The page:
Syrian intellectuals, activists and thinkers have paid tribute to a Syrian philosopher who left his mark on generations of philosophers, intellectuals and thinkers. Syrian philosopher Tayyeb Tizini recently died in Homs, a city he has long loved and lived in most of his life. He was 85.
His family and a large number of Syrian intellectuals have praised him for being, “one of the great intellectuals and thinkers of the modern era”, who has already been chosen as one of the world’s top 100 contemporary philosophers, according to the 1998 German-French Concordia Foundation.
In the early 1970s, he was a professor in the Department of Philosophy at the University of Damascus, where he was surrounded by a large number of students who were seeking answers for a question they were concerned with: Can the Arab-Islamic heritage be considered for revolutionary seeds? His classes were attended by students from different colleges, which made the Syrian security services tightened around him.
Tizini was not only a man of thought but had a clear political and moral position. He was one of the few to have linked words to deeds. He was one of the signatories of the famous “Statement of 99”, which paved the way for the “Damascus Spring” at the turn of the millennium. When Syrian protests against Bashar al-Assad’s regime broke out, Tizini was at the forefront of the campaign and demonstrated against the police state and corruption. At the age of 80, on Mar. 16, 2011, he was beaten and insulted when he took part in a protest demanding the release of political prisoners in Syria.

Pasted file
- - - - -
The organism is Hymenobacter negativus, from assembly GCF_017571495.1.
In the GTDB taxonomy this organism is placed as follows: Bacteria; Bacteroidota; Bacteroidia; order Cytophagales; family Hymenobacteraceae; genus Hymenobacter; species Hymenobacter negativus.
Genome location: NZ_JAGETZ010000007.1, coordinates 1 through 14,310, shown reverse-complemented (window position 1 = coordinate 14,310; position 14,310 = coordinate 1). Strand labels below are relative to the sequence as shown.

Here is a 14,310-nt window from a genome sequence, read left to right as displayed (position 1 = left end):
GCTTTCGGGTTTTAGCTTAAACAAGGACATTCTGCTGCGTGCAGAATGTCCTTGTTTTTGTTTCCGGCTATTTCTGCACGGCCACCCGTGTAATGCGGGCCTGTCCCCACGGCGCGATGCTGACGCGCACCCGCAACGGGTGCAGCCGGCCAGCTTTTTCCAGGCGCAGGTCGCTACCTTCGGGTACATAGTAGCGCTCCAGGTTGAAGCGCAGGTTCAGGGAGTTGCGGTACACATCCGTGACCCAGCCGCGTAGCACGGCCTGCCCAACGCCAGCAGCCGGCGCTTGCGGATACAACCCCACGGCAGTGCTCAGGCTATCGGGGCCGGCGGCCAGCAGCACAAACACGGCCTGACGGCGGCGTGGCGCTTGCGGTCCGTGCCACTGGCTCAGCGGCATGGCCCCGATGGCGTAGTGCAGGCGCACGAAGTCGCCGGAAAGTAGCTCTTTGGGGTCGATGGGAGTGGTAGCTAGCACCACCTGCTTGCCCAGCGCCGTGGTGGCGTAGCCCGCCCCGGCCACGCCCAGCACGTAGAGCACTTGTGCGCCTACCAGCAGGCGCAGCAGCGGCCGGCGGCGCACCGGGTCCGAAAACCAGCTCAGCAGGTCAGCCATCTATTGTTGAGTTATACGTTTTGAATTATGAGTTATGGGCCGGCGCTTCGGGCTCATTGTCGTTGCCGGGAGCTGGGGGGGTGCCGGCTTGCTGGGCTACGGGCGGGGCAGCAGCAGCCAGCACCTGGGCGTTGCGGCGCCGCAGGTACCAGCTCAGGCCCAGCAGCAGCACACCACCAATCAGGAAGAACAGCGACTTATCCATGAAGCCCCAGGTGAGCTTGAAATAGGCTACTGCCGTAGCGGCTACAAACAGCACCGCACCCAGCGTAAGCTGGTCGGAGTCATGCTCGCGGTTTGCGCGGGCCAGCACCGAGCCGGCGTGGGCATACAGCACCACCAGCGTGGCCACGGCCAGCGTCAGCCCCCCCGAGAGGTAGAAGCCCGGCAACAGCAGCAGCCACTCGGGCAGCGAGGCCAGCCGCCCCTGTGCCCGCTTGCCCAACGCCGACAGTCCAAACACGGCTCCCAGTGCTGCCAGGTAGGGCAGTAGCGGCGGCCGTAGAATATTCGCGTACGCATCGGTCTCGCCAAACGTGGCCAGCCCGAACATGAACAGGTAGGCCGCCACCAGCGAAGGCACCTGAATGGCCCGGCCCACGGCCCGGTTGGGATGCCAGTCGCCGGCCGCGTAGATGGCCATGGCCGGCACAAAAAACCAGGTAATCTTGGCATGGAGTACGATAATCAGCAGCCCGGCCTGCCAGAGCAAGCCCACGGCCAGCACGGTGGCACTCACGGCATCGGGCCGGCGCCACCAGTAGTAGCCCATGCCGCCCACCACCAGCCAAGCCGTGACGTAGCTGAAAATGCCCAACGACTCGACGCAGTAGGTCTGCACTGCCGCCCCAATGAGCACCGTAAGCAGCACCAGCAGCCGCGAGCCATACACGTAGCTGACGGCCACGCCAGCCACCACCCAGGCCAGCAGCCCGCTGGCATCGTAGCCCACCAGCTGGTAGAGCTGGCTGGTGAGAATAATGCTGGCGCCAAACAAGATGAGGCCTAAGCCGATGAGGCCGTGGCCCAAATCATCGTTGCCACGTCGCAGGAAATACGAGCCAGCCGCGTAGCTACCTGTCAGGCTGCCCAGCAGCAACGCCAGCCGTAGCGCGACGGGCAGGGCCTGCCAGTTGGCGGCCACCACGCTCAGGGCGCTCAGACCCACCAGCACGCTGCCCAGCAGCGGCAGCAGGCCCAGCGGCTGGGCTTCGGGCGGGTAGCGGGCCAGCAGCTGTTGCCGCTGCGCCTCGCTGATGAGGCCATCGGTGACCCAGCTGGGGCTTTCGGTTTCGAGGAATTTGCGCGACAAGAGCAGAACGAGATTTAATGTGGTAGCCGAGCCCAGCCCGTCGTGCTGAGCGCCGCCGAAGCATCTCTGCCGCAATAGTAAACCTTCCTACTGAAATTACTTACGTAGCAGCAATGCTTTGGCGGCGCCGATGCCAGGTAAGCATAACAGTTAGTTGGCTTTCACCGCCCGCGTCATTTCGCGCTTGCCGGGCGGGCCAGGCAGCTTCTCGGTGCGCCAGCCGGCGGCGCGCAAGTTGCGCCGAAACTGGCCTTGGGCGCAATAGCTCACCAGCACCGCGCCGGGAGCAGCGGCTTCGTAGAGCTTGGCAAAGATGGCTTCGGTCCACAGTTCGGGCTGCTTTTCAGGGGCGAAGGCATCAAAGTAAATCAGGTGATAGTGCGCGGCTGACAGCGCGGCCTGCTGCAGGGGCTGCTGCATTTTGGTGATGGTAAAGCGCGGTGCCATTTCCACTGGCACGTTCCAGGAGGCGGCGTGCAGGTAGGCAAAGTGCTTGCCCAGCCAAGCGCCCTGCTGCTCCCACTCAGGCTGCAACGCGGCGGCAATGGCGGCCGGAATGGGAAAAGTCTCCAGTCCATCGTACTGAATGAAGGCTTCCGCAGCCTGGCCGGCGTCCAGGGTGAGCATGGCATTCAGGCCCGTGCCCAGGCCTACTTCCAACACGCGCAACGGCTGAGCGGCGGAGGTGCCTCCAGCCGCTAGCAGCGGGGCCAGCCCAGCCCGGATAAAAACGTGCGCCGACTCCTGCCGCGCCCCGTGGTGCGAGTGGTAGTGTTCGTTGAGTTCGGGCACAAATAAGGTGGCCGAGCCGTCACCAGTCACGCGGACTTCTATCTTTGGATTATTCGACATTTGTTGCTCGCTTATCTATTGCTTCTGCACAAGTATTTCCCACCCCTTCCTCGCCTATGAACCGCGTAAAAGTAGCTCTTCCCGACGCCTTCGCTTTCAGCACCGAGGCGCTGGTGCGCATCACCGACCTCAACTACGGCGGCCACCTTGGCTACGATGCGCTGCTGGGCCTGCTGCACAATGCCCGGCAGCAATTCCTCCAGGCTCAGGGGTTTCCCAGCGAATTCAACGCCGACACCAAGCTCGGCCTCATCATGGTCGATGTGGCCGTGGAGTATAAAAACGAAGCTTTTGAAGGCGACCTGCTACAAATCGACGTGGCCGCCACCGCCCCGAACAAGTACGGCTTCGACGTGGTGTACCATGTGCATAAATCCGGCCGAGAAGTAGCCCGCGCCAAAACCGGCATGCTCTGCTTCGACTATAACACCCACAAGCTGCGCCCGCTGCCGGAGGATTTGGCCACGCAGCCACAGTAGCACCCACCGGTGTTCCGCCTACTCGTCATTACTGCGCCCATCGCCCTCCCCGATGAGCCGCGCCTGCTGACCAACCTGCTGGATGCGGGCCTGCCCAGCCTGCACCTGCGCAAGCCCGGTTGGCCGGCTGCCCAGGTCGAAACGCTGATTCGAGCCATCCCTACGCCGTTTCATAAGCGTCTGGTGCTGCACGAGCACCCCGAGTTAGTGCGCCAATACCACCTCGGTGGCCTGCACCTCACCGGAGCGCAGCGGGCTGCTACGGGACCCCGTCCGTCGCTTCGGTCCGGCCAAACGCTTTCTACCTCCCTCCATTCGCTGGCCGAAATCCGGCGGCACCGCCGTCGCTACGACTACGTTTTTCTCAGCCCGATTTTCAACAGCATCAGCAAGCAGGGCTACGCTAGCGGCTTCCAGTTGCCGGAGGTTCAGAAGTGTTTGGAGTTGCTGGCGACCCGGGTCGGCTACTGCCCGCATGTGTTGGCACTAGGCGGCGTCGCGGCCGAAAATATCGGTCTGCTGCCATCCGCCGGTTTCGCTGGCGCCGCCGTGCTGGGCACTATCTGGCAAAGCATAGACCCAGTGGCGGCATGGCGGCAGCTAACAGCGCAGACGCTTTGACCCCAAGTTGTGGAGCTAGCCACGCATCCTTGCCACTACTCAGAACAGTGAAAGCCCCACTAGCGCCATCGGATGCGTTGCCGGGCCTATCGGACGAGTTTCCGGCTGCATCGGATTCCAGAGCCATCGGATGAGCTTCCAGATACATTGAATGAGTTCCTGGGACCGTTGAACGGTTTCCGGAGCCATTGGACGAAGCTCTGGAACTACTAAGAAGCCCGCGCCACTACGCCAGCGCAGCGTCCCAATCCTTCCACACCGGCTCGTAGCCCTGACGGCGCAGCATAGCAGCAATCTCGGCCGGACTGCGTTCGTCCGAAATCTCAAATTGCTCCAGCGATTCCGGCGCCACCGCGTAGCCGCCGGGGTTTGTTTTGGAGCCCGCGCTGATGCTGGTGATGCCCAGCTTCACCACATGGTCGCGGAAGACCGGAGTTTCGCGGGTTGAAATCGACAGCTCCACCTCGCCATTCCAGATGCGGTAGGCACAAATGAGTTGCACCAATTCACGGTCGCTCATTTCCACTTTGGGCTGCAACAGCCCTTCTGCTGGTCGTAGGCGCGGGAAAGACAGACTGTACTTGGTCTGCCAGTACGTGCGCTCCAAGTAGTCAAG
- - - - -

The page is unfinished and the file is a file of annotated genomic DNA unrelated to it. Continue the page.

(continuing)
Tizini tried to contribute to finding a political solution, taking advantage of his scientific and moral standing and his relations with the opposition and some members of the Syrian government. He proposed forming a committee of elders to develop a vision of a political solution that would move Syria from the cycle of repression and fear to democracy, pluralism and diversity. The regime abruptly rejected effort, which made him withdraw from public life and retire to his hometown of Homs. The combination of age and disease, sadness and oppression put an end to the life of this great philosopher.
This article does not necessarily reflect the opinion of The Syrian Observer.